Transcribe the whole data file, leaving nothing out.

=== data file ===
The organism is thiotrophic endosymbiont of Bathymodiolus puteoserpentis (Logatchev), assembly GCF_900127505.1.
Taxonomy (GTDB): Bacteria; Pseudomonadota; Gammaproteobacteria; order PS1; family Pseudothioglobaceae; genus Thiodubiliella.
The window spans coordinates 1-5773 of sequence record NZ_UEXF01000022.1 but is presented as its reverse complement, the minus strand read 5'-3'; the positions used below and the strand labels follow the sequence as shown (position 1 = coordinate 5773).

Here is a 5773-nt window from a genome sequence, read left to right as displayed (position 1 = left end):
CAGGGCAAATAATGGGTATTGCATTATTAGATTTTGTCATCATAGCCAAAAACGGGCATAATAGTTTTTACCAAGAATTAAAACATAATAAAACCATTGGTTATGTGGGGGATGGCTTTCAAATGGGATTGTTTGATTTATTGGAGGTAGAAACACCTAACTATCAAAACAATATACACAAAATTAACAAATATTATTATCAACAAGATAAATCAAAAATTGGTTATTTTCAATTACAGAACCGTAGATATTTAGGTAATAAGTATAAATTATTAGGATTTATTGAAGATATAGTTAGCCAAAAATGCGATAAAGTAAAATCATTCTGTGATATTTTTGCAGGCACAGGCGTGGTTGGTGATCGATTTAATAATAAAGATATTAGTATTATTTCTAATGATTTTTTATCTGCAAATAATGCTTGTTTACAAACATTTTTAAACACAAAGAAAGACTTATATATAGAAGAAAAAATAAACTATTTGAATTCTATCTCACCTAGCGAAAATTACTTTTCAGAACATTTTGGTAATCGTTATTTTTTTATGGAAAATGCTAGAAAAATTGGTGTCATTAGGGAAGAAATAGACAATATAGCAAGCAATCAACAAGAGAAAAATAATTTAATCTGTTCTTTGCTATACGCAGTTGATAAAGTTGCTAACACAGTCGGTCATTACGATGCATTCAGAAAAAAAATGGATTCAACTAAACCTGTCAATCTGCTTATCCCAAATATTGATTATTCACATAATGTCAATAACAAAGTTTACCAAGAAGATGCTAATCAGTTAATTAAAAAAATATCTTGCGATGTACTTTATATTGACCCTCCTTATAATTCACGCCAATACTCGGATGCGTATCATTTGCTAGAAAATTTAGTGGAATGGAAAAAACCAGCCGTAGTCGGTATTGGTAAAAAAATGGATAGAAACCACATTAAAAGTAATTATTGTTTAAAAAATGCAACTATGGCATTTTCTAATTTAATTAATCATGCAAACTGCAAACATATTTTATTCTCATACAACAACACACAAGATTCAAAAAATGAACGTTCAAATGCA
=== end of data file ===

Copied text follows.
The organism is thiotrophic endosymbiont of Bathymodiolus puteoserpentis (Logatchev), assembly GCF_900127505.1.
Taxonomy (GTDB): Bacteria; Pseudomonadota; Gammaproteobacteria; order PS1; family Pseudothioglobaceae; genus Thiodubiliella.
The window spans coordinates 1-5773 of sequence record NZ_UEXF01000022.1 but is presented as its reverse complement, the minus strand read 5'-3'; the positions used below and the strand labels follow the sequence as shown (position 1 = coordinate 5773).

Here is a 5773-nt window from a genome sequence, read left to right as displayed (position 1 = left end):
CAGGGCAAATAATGGGTATTGCATTATTAGATTTTGTCATCATAGCCAAAAACGGGCATAATAGTTTTTACCAAGAATTAAAACATAATAAAACCATTGGTTATGTGGGGGATGGCTTTCAAATGGGATTGTTTGATTTATTGGAGGTAGAAACACCTAACTATCAAAACAATATACACAAAATTAACAAATATTATTATCAACAAGATAAATCAAAAATTGGTTATTTTCAATTACAGAACCGTAGATATTTAGGTAATAAGTATAAATTATTAGGATTTATTGAAGATATAGTTAGCCAAAAATGCGATAAAGTAAAATCATTCTGTGATATTTTTGCAGGCACAGGCGTGGTTGGTGATCGATTTAATAATAAAGATATTAGTATTATTTCTAATGATTTTTTATCTGCAAATAATGCTTGTTTACAAACATTTTTAAACACAAAGAAAGACTTATATATAGAAGAAAAAATAAACTATTTGAATTCTATCTCACCTAGCGAAAATTACTTTTCAGAACATTTTGGTAATCGTTATTTTTTTATGGAAAATGCTAGAAAAATTGGTGTCATTAGGGAAGAAATAGACAATATAGCAAGCAATCAACAAGAGAAAAATAATTTAATCTGTTCTTTGCTATACGCAGTTGATAAAGTTGCTAACACAGTCGGTCATTACGATGCATTCAGAAAAAAAATGGATTCAACTAAACCTGTCAATCTGCTTATCCCAAATATTGATTATTCACATAATGTCAATAACAAAGTTTACCAAGAAGATGCTAATCAGTTAATTAAAAAAATATCTTGCGATGTACTTTATATTGACCCTCCTTATAATTCACGCCAATACTCGGATGCGTATCATTTGCTAGAAAATTTAGTGGAATGGAAAAAACCAGCCGTAGTCGGTATTGGTAAAAAAATGGATAGAAACCACATTAAAAGTAATTATTGTTTAAAAAATGCAACTATGGCATTTTCTAATTTAATTAATCATGCAAACTGCAAACATATTTTATTCTCATACAACAACACACAAGATTCAAAAAATGAACGTTCAAATGCA